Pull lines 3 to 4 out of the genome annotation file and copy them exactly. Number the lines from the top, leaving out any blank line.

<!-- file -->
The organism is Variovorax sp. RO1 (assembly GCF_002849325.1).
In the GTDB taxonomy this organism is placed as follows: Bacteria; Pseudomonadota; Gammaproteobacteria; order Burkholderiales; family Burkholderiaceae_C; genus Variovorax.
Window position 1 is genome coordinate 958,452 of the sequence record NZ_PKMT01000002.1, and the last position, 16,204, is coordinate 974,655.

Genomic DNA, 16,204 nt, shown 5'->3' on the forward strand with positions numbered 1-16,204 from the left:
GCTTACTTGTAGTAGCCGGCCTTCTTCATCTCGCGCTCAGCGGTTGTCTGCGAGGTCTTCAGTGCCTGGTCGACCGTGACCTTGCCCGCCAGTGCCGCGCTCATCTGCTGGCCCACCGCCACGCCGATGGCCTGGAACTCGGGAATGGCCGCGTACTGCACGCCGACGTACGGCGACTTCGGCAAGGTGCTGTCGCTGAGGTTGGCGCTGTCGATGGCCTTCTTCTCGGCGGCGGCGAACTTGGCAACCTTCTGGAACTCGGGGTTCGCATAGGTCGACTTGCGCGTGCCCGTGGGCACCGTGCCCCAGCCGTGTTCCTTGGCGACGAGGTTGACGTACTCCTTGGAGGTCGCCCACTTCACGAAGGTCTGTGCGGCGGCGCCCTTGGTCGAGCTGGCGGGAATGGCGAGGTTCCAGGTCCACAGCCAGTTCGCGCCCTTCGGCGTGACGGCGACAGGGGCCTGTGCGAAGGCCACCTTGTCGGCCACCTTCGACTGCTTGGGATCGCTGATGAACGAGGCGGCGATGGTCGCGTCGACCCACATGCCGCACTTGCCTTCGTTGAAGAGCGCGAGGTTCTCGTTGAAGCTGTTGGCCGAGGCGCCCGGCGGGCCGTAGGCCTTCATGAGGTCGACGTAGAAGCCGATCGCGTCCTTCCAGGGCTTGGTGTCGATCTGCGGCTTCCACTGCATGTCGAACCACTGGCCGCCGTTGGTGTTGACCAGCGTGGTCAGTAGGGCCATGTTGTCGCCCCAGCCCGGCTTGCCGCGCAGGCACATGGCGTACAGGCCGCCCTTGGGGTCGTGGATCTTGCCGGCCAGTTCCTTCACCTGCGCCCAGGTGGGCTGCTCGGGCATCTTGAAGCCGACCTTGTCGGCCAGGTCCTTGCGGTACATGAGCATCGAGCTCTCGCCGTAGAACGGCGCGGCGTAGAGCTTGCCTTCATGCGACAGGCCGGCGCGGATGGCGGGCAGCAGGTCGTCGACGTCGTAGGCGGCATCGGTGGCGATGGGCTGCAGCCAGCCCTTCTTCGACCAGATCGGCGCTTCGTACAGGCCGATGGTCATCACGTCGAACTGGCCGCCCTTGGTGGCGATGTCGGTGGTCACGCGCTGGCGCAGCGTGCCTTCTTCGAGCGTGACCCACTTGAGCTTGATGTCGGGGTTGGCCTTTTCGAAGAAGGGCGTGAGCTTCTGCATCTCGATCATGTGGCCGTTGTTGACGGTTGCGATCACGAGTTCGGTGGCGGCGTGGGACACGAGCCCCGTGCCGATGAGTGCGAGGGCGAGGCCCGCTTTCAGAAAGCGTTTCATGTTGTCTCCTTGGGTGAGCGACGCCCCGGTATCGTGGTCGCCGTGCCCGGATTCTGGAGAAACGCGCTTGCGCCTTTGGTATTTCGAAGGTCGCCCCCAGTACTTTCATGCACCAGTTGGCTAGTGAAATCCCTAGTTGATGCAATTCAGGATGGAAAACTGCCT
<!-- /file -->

Window position 1 is genome coordinate 958,452 of the sequence record NZ_PKMT01000002.1, and the last position, 16,204, is coordinate 974,655.

Genomic DNA, 16,204 nt, shown 5'->3' on the forward strand with positions numbered 1-16,204 from the left: